VILNIUS - With tough economic times in store for Lithuania, new research has found that a company car will be the leading employee motivation instrument businesses in the country use to retain staff.
The study conducted this summer by the international consultancy Hay Group showed that around 96 percent of private companies already offer professionals cars as a benefit for work and personal needs.
Currently benefits in Lithuania generally do not play a very large role in the overall package that employees receive. Neda Songinaite, Hay Group CEO for the Baltic states, told The Baltic Times that it is normally around 15 percent of the total package 's a relatively small amount when compared to other countries.
"In a more mature market [in Western Europe], these benefits would be a larger part of the package and they would come from a wider range of choices. They could be up to 30 percent of the whole package," she said.
"In Lithuania there is no tradition of benefits 's people expect only the base salary 's so there is no market of this yet."
Despite giving good benefits, employers will have to do more to keep good employees. Business process consultant Edita Nemira from Euro Sprendimai said that the working atmosphere is equally or more important.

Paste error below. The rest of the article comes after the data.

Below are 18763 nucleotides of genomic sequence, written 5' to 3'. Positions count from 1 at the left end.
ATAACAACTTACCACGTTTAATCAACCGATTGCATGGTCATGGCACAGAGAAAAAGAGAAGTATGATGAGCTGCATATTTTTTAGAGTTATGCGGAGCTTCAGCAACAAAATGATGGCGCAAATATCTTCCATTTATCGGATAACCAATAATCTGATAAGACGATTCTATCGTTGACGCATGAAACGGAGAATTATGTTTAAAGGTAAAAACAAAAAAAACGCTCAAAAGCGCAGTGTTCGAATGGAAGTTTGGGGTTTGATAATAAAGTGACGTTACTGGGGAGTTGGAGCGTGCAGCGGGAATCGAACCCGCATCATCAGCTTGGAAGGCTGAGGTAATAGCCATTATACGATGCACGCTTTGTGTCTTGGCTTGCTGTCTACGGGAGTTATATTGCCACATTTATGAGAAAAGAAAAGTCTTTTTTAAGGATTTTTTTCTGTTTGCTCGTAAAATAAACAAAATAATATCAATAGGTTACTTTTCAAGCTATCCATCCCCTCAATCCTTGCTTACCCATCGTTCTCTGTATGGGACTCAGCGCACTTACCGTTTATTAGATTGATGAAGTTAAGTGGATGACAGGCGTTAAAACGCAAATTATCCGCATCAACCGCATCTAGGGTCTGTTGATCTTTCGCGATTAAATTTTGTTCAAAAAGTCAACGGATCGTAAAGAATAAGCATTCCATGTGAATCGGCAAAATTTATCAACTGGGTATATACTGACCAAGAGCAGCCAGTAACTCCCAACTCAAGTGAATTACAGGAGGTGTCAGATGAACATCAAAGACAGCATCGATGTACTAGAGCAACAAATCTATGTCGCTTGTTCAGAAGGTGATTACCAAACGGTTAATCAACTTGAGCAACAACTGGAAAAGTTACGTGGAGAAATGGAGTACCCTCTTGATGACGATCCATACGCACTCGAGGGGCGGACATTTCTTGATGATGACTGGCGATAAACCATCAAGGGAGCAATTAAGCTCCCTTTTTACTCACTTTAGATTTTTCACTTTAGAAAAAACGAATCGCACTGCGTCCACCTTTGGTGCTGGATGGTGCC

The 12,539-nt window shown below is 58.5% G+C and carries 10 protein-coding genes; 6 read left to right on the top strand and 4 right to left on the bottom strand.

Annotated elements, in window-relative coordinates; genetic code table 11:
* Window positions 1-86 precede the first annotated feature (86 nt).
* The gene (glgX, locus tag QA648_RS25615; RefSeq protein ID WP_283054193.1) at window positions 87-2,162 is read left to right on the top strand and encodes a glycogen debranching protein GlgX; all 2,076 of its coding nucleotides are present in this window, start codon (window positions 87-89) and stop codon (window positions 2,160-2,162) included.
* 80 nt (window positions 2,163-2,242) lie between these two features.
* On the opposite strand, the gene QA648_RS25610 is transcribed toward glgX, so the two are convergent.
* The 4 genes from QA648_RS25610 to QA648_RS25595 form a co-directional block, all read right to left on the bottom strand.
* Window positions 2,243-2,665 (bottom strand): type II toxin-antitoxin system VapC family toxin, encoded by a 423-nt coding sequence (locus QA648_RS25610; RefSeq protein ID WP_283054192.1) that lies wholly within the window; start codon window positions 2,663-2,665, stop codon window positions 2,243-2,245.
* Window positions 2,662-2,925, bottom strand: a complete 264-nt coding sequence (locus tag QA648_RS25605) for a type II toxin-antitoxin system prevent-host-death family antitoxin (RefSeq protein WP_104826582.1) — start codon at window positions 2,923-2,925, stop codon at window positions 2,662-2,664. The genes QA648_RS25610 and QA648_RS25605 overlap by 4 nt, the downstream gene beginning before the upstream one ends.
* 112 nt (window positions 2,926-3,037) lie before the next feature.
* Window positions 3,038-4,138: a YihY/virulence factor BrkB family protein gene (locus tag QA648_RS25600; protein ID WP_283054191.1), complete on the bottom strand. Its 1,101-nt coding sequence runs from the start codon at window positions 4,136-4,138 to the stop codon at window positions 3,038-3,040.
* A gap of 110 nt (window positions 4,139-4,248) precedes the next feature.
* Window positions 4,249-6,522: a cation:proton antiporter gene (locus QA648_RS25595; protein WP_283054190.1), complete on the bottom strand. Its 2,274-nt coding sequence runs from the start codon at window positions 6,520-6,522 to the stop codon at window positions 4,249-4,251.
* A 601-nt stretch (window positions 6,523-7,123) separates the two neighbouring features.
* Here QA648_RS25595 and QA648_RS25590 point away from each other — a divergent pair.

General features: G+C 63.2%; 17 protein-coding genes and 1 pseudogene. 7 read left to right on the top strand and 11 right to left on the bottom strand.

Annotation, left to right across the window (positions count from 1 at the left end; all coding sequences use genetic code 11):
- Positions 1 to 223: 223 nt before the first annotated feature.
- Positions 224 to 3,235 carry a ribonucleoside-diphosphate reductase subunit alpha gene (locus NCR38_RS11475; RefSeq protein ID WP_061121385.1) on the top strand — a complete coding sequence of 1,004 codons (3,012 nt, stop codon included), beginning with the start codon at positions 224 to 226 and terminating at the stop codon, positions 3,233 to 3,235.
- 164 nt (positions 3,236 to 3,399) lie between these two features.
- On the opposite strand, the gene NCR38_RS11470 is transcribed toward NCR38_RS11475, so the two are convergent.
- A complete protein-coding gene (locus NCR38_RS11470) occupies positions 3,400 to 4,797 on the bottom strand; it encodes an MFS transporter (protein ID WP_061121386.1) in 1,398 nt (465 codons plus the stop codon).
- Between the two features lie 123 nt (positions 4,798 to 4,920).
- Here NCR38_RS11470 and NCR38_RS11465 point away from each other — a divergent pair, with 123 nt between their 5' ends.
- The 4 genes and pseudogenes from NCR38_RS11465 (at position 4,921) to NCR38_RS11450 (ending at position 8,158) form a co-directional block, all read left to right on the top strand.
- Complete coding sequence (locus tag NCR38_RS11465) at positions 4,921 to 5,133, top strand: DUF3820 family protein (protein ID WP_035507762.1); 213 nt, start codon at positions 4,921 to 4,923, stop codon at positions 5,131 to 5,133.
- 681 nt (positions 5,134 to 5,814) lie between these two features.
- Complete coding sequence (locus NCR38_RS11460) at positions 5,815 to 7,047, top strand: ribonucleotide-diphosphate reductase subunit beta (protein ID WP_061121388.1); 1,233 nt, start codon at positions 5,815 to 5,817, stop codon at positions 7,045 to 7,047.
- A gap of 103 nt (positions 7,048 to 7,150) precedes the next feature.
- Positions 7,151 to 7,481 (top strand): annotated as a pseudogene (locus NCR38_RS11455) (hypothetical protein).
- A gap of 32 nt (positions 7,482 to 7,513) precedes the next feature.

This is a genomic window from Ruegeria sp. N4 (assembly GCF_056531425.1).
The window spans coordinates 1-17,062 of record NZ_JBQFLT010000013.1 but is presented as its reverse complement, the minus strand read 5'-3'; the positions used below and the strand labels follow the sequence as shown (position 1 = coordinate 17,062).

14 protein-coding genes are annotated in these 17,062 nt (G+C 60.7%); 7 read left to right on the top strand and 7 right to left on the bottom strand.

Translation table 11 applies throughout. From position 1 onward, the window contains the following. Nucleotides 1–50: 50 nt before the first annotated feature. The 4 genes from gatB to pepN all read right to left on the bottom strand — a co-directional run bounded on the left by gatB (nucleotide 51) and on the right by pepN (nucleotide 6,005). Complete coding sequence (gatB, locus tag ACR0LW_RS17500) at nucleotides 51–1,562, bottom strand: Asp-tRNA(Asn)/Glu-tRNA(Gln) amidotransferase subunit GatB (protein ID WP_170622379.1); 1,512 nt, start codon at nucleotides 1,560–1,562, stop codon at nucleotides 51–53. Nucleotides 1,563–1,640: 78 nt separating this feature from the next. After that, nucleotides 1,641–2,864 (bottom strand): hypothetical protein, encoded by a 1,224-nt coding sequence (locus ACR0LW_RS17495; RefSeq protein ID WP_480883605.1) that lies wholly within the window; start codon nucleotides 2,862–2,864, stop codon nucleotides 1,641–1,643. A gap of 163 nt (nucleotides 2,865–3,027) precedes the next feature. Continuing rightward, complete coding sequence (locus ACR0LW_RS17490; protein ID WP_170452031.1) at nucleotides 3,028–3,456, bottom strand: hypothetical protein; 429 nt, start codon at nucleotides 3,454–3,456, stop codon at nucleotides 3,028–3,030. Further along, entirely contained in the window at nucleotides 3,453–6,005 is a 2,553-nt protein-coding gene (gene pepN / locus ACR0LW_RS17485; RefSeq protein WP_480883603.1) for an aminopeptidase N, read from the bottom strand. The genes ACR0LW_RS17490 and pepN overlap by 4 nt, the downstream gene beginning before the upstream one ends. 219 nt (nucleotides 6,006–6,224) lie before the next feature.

"People need to say what benefits they need from the company 's this is going to be the second biggest motivation. But it doesn't mean that this will keep people at the company 's the last company I worked at started with 11 staff. After six months half of them had left because the management didn't create the right atmosphere required to keep a good team," Nemira said.
Songinaite agrees with Nemira, but says the two must go hand in hand before a good team can be retained.
"One way or another, companies aim to retain employees. In order to retain people you need to have a good atmosphere and a good working climate, but if the rewards are not enough, the staff will start to look elsewhere anyway," she said.
In Estonia, almost 100 percent of companies use company cars as a motivating tool. Latvia ranks the third in the region with a 90 percent trend.
Throughout the economic crisis dawning on Lithuania, benefits will be a key strategy for staff retention when budgets for cash remuneration become tighter.
"The current economic situation has increased the pressure in the business sector, the motivation instruments, including the benefits additional to the basic remuneration, will remain important for the companies in order to retain the best employees," Songinaite said.
About 49 percent of Lithuania's companies offer their employees a chance to take part in sports or cultural activities, 99 percent offer various training opportunities and 47 percent offer additional health benefits.
The study of Hay Group included the data on more than 400 companies in Lithuania, Latvia and Estonia.